Aerosol Research Laboratory
Aerosol Research Laboratory
Gilani K.,Aerosol Research Laboratory |
Gilani K.,Tehran University of Medical Sciences |
Daman Z.,Aerosol Research Laboratory |
Moazeni E.,Aerosol Research Laboratory |
And 4 more authors.
Journal of Drug Delivery Science and Technology | Year: 2014
This study investigated various solid dispersions of itraconazole with different carrier blends to enhance its dissolution. HPMC E5, HPMC E15, PEG 20000 and TPGS 1000 were used to construct 20 % drug containing solid matrices by spray drying method. The formulations were analyzed in terms of dissolution profile, x-ray diffraction (XRD) and/or differential scanning calorunetiy (DSC) pattern once immediately after preparation and again after storage for three months at accelerated conditions. The results showed that different excipients could put their effects on the dissolution behavior of the drug mainly through affecting the solid states of the resultant mixtures. In this regard, presence of high portions of HPMC in the resultant matrices was the most promising approach for improving the dissolution rate of itraconazole. The dissolution behavior of the drug after storage was directly related to its relative crystal growth during this period, since the more generated semicrystalline structures showed slower dissolution rates.
Shokri Z.,Islamic Azad University at Tehran |
Fazeli M.R.,Probiotic Research Laboratory |
Ardjmand M.,Islamic Azad University at Tehran |
Mousavi S.M.,Tarbiat Modares University |
Gilani K.,Aerosol Research Laboratory
DARU, Journal of Pharmaceutical Sciences | Year: 2015
Background: There is substantial clinical data supporting the role of Bifidobacterium bifidum in human health particularly in benefiting the immune system and suppressing intestinal infections. Compared to the traditional lyophilization, spray-drying is an economical process for preparing large quantities of viable microorganisms. The technique offers high production rates and low operating costs but is not usually used for drying of substances prone to high temperature. The aim of this study was to establish the optimized environmental factors in spray drying of cultured bifidobacteria to obtain a viable and stable powder. Methods: The experiments were designed to test variables such as inlet air temperature, air pressure and also maltodextrin content. The combined effect of these variables on survival rateand moisture content of bacterial powder was studied using a central composite design (CCD). Sub-lethal heat-adaptation of a B. bifidum strain which was previously adapted to acid-bile-NaCl led to much more resistance to high outlet temperature during spray drying. The resistant B. bifidum was supplemented with cost friendly permeate, sucrose, yeast extract and different amount of maltodextrin before it was fed into a Buchi B-191 mini spray-dryer. Results: Second-order polynomials were established to identify the relationship between the responses andthe three variables. Results of verification experiments and predicted values from fitted correlations were in close agreement at 95% confidence interval. The optimal values of the variables for maximum survival and minimum moisture content of B. bifidum powder were as follows: inlet air temperature of 111.15°C, air pressure of 4.5 bar and maltodextrin concentration of 6%. Under optimum conditions, the maximum survival of 28.38% was achieved while moisture was maintained at 4.05%. Conclusion: Viable and cost effective spray drying of Bifidobacterium bifidum could be achieved by cultivating heat and acid adapted strain into the culture media containing nutritional protective agents. © 2015 Shokri et al.; licensee BioMed Central.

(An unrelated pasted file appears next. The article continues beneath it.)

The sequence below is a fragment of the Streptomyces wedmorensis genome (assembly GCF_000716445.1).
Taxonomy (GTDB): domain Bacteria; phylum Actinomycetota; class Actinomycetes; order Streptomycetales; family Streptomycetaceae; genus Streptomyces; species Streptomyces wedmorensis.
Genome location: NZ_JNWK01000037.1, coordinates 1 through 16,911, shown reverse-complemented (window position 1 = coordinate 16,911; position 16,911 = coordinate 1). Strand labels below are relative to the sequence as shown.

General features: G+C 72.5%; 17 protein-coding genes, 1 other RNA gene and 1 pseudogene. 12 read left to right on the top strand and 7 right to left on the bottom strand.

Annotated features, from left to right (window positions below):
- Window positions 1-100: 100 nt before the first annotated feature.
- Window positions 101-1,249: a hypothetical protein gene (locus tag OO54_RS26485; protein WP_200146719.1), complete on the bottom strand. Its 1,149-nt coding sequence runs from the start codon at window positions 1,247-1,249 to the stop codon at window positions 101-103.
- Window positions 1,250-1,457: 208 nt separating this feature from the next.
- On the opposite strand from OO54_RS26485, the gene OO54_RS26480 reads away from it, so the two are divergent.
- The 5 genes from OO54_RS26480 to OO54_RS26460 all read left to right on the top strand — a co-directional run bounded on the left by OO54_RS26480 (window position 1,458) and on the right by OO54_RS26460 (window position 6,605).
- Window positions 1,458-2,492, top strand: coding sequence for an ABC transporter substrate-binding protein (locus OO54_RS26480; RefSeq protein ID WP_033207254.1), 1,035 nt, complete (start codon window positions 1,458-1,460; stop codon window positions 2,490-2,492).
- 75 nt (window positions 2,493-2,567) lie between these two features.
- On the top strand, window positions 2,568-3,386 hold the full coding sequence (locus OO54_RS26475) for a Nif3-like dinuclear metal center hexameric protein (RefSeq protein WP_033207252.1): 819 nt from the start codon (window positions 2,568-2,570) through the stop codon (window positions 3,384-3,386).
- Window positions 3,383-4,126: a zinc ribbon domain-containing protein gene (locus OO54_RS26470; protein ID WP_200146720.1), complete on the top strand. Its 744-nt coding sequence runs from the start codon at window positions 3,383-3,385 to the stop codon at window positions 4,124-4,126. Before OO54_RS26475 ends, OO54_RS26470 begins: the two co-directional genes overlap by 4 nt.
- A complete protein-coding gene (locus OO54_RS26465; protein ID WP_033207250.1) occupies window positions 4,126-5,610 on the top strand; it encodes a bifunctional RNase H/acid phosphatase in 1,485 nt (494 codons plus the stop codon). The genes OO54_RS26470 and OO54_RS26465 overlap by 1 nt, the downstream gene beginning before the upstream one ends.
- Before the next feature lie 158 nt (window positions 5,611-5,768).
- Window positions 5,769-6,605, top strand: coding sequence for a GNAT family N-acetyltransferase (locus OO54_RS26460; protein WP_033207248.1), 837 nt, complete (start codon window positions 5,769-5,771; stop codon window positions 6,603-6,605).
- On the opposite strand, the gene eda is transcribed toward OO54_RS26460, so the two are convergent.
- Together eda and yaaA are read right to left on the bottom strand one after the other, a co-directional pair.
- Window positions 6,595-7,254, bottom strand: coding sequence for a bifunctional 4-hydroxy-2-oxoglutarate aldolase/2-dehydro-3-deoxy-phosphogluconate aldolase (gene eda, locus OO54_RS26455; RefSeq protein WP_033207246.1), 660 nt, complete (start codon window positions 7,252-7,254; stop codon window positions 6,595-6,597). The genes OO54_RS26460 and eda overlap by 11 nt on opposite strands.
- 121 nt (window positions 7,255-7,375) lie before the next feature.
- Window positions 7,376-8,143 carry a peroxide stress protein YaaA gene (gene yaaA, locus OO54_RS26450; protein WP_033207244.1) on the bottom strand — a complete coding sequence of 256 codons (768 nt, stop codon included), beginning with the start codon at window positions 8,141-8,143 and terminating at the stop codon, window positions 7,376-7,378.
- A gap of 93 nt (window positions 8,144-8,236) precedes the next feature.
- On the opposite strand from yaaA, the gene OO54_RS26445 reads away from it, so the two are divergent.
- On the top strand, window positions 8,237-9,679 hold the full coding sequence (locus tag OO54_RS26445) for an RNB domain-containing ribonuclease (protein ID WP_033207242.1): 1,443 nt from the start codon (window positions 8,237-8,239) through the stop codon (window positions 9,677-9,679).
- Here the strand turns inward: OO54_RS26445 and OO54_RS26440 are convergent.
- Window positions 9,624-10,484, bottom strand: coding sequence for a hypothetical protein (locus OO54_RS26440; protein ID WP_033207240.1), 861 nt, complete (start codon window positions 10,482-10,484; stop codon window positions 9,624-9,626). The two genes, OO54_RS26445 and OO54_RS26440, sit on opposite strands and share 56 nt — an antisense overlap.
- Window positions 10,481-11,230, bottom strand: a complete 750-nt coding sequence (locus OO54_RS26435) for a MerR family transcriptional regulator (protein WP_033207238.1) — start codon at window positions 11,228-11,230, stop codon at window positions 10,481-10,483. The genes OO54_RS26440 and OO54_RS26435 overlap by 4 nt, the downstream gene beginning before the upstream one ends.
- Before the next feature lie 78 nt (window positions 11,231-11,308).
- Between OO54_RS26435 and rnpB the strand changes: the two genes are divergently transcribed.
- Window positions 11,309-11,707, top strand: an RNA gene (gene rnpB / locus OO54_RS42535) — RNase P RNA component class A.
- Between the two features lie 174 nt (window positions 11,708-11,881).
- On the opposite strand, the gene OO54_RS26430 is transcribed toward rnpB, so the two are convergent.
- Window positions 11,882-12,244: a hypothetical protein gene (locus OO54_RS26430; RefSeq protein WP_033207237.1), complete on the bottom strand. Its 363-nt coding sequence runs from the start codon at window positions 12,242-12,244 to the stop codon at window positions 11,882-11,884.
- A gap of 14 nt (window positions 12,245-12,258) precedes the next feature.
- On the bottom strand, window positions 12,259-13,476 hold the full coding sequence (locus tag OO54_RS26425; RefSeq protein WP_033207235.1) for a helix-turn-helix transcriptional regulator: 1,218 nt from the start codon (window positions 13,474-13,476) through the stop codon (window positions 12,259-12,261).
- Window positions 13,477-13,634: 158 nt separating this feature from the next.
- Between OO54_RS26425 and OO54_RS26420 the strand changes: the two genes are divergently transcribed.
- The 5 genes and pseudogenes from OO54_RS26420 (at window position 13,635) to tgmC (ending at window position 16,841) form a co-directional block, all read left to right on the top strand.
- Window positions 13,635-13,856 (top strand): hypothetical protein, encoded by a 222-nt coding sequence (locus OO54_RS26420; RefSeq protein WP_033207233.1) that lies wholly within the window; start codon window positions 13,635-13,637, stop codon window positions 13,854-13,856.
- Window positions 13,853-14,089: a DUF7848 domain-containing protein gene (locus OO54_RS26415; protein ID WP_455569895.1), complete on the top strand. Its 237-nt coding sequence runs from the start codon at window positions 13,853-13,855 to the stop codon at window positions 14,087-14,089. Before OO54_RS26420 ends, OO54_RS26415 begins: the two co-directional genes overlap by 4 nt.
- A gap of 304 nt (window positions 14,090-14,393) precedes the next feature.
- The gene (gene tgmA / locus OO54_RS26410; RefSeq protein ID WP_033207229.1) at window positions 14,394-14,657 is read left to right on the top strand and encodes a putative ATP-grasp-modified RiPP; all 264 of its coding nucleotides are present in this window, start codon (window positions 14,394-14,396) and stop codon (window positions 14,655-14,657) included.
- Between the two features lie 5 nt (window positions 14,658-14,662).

Geller D.E.,Aerosol Research Laboratory |
Kesser K.C.,Aerosol Research Laboratory
Journal of Aerosol Medicine and Pulmonary Drug Delivery | Year: 2010